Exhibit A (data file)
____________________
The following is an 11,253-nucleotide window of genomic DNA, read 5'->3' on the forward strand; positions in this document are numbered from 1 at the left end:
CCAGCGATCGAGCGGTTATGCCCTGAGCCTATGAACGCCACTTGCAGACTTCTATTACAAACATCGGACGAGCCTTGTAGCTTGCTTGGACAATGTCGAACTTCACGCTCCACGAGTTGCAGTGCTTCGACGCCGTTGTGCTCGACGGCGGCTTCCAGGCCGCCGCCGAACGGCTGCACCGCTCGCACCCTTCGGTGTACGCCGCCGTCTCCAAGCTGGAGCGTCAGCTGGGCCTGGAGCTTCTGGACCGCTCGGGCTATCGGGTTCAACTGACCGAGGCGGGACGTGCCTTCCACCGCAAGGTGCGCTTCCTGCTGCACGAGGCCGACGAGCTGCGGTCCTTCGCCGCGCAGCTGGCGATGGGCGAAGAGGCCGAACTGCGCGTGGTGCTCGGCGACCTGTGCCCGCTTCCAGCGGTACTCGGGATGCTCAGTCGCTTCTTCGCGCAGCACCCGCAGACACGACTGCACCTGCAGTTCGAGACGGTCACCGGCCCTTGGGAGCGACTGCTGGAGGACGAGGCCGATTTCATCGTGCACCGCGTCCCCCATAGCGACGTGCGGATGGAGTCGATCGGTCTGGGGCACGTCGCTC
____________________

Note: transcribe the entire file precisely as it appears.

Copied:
The following is an 11,253-nucleotide window of genomic DNA, read 5'->3' on the forward strand; positions in this document are numbered from 1 at the left end:
CCAGCGATCGAGCGGTTATGCCCTGAGCCTATGAACGCCACTTGCAGACTTCTATTACAAACATCGGACGAGCCTTGTAGCTTGCTTGGACAATGTCGAACTTCACGCTCCACGAGTTGCAGTGCTTCGACGCCGTTGTGCTCGACGGCGGCTTCCAGGCCGCCGCCGAACGGCTGCACCGCTCGCACCCTTCGGTGTACGCCGCCGTCTCCAAGCTGGAGCGTCAGCTGGGCCTGGAGCTTCTGGACCGCTCGGGCTATCGGGTTCAACTGACCGAGGCGGGACGTGCCTTCCACCGCAAGGTGCGCTTCCTGCTGCACGAGGCCGACGAGCTGCGGTCCTTCGCCGCGCAGCTGGCGATGGGCGAAGAGGCCGAACTGCGCGTGGTGCTCGGCGACCTGTGCCCGCTTCCAGCGGTACTCGGGATGCTCAGTCGCTTCTTCGCGCAGCACCCGCAGACACGACTGCACCTGCAGTTCGAGACGGTCACCGGCCCTTGGGAGCGACTGCTGGAGGACGAGGCCGATTTCATCGTGCACCGCGTCCCCCATAGCGACGTGCGGATGGAGTCGATCGGTCTGGGGCACGTCGCTC